4. steve says:

    You think someone should tell them that trucks weigh even more? Seriously, I thought it wasn’t that bad of an article and the style is just that of modern young people. When it comes time to replace them just upgrade them if it turns out to be an issue. Besides, if you remember your physics its velocity squared and driving 62 on most of our highways means you are the slow car.


  5. James Joyner says:

    @Sleeping Dog: But the main reason vehicles are topping 5000 pounds is the push toward electrification. Most gasoline-powered SUVs are well under 5000 pounds. Really, the only ones that aren’t are the truly large, truck-based ones like the Chevy Suburban. My 3-row Mazda CX-9 only weighs 4400.

    @Kingdaddy: Yup. Another unintended consequence of electric. And, to be clear, I think electric—and certainly hybrid—is the right direction.

    @steve: He’s not that young! He doesn’t list dates for his college degrees but he’s been in the workforce for at least 24 years now.

  6. MarkedMan says:

    @James Joyner:

    But the main reason vehicles are topping 5000 pounds is the push toward electrification.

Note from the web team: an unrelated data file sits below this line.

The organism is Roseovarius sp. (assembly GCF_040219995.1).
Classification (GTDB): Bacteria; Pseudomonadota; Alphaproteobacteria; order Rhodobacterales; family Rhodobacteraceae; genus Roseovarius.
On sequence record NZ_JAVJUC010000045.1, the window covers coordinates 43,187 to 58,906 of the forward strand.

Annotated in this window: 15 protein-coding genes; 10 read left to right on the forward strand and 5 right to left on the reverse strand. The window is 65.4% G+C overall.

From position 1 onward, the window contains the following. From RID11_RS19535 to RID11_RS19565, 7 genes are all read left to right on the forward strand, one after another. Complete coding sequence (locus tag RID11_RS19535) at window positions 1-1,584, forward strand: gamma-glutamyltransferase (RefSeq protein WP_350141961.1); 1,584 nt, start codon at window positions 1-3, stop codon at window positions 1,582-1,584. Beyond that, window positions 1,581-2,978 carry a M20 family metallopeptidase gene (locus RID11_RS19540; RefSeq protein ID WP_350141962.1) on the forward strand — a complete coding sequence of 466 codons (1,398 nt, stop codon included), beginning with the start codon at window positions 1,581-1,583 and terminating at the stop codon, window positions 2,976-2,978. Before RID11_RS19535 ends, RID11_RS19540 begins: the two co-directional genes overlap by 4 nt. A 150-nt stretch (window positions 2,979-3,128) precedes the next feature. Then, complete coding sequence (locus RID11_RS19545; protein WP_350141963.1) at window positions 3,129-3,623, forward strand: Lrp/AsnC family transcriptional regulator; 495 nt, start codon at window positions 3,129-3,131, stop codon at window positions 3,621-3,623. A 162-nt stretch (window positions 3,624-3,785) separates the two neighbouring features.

Sure, but that doesn’t change reality. Heavier cars do more road damage and so should pay more in road usage fees. It just basic fairness.

    Today’s electric cars don’t automatically have to top 5K. The tesla 3 in its standard configuration is only 3500 pounds. As battery technology progresses and the charging infrastructure matures (leading people to be content with, say, 200 to 250 mile ranges), I wouldn’t be surprised to see sub 3000 pound EVs available in the US.

  7. Dave Schuler says:

    A 1965 Cadillac Fleetwood weighed about 5,200 lb. A 2023 Hummer weighs more than 9,000 lb. Clearly, there’s a problem. Whether the problem is that some of today’s vehicles are too heavy or that our infrastructure’s margins are too small, there’s clearly a problem.

  8. Sleeping Dog says:

    @James Joyner:

    A major reason why EV’s are so heavy is that the vehicles themselves are so large and heavy. There are any number of EV’s with curb weights under 5000#

  9. OzarkHillbilly says:

    It turns out that the sneering was the point and the concern over guardrails merely an excuse to deliver it.

    James, it’s Slate. As such your complaining about “sneering” reads as hollow as complaining about FOX talking heads telling outright lies. What did you expect? Objective journalism? Ohhh, my sweet summer child…